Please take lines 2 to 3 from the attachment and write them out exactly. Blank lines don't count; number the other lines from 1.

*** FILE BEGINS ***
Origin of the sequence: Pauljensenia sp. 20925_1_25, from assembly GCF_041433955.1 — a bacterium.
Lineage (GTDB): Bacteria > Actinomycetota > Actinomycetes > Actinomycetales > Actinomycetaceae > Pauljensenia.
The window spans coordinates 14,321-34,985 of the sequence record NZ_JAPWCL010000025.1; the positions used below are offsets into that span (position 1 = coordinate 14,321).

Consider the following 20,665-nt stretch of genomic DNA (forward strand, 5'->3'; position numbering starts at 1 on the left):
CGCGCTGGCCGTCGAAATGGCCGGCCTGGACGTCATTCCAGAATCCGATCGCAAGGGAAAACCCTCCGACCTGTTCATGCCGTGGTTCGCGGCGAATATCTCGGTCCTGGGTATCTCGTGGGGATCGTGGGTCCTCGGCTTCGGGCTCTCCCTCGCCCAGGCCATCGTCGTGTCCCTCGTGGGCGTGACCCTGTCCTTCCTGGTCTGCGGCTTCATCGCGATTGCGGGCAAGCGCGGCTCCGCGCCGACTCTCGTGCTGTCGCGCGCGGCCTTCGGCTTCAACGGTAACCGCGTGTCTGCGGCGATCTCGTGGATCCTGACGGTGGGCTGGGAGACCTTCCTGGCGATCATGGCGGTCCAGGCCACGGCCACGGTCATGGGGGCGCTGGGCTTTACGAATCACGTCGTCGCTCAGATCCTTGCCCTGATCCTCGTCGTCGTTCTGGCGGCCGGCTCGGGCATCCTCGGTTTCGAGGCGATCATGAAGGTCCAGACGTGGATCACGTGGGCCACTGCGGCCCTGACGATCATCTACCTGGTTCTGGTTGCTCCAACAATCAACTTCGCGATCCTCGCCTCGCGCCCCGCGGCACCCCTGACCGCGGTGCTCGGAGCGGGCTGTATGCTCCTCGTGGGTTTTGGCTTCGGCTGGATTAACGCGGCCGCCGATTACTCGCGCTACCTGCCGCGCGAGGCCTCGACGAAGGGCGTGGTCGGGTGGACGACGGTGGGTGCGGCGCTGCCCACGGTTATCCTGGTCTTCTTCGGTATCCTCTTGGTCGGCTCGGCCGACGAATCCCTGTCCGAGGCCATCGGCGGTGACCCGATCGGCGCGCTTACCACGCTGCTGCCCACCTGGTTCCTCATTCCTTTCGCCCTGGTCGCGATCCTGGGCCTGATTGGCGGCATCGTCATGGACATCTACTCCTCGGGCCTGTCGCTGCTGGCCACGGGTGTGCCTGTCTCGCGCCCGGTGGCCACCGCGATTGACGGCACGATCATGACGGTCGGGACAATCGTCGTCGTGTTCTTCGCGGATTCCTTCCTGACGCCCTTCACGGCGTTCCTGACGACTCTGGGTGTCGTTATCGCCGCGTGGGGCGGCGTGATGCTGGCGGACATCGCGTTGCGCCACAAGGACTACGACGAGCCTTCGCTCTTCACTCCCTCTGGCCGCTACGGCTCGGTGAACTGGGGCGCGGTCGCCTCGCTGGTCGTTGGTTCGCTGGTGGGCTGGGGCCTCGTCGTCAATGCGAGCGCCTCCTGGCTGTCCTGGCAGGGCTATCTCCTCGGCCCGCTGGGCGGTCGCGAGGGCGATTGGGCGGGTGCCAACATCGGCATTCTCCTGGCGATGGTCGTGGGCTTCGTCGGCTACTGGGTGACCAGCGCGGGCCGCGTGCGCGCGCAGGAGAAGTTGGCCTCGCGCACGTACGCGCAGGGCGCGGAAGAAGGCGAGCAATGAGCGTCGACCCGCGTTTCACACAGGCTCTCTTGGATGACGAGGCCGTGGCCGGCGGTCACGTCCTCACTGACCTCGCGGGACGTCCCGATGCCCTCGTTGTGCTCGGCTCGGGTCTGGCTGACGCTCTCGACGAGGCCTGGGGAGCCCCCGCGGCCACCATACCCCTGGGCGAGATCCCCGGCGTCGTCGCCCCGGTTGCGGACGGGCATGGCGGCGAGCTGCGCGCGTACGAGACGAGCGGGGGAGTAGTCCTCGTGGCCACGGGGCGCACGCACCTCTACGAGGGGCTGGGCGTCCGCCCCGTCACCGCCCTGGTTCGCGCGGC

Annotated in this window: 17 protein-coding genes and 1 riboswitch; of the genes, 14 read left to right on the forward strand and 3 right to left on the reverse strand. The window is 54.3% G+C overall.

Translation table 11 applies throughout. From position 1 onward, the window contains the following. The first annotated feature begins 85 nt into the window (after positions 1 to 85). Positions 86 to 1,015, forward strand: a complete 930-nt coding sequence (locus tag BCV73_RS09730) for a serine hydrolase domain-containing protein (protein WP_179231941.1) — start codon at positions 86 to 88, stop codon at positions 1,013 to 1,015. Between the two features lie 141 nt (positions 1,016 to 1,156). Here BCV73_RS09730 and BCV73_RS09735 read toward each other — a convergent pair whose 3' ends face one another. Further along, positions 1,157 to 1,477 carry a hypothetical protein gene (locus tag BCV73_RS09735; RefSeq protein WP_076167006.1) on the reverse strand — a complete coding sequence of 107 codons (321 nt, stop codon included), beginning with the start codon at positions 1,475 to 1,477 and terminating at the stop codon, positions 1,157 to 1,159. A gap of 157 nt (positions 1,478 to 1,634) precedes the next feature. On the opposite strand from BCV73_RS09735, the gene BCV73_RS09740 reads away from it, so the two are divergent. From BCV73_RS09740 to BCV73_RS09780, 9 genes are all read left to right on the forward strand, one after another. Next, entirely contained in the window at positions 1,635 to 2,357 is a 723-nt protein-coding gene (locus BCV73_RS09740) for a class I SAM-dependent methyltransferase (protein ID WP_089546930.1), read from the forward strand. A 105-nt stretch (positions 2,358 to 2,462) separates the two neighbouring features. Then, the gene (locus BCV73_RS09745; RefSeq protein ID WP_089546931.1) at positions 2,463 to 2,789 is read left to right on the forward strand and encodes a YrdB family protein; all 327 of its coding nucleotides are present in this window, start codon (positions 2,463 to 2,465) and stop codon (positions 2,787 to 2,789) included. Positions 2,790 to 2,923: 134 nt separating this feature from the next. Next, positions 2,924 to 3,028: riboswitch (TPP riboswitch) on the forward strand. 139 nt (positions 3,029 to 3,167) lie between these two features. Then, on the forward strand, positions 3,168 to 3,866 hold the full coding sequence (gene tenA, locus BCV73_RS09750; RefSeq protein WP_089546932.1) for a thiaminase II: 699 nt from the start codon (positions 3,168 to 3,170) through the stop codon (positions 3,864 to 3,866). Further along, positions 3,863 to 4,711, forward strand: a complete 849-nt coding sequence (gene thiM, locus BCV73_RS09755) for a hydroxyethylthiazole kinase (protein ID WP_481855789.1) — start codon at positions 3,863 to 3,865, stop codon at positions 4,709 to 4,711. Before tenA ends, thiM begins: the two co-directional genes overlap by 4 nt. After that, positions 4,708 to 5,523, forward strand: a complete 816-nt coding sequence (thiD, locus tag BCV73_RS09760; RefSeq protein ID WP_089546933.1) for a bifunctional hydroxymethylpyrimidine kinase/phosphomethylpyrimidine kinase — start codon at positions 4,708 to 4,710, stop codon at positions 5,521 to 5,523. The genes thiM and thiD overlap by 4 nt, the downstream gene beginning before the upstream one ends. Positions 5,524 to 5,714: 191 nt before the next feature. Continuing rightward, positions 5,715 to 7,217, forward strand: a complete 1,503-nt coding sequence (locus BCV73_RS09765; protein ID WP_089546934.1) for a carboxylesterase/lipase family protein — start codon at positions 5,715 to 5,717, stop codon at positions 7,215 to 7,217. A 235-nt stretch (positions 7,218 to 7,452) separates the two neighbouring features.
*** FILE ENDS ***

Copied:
Lineage (GTDB): Bacteria > Actinomycetota > Actinomycetes > Actinomycetales > Actinomycetaceae > Pauljensenia.
The window spans coordinates 14,321-34,985 of the sequence record NZ_JAPWCL010000025.1; the positions used below are offsets into that span (position 1 = coordinate 14,321).